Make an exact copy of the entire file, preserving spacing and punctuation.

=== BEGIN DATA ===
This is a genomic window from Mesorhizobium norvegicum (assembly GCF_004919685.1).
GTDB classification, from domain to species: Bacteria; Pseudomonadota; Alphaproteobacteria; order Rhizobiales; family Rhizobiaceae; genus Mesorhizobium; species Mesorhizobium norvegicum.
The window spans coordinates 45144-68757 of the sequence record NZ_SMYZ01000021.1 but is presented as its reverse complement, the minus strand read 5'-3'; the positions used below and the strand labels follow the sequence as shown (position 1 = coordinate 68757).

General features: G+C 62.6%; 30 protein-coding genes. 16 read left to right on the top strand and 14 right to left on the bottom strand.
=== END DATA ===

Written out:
This is a genomic window from Mesorhizobium norvegicum (assembly GCF_004919685.1).
GTDB classification, from domain to species: Bacteria; Pseudomonadota; Alphaproteobacteria; order Rhizobiales; family Rhizobiaceae; genus Mesorhizobium; species Mesorhizobium norvegicum.
The window spans coordinates 45144-68757 of the sequence record NZ_SMYZ01000021.1 but is presented as its reverse complement, the minus strand read 5'-3'; the positions used below and the strand labels follow the sequence as shown (position 1 = coordinate 68757).

General features: G+C 62.6%; 30 protein-coding genes. 16 read left to right on the top strand and 14 right to left on the bottom strand.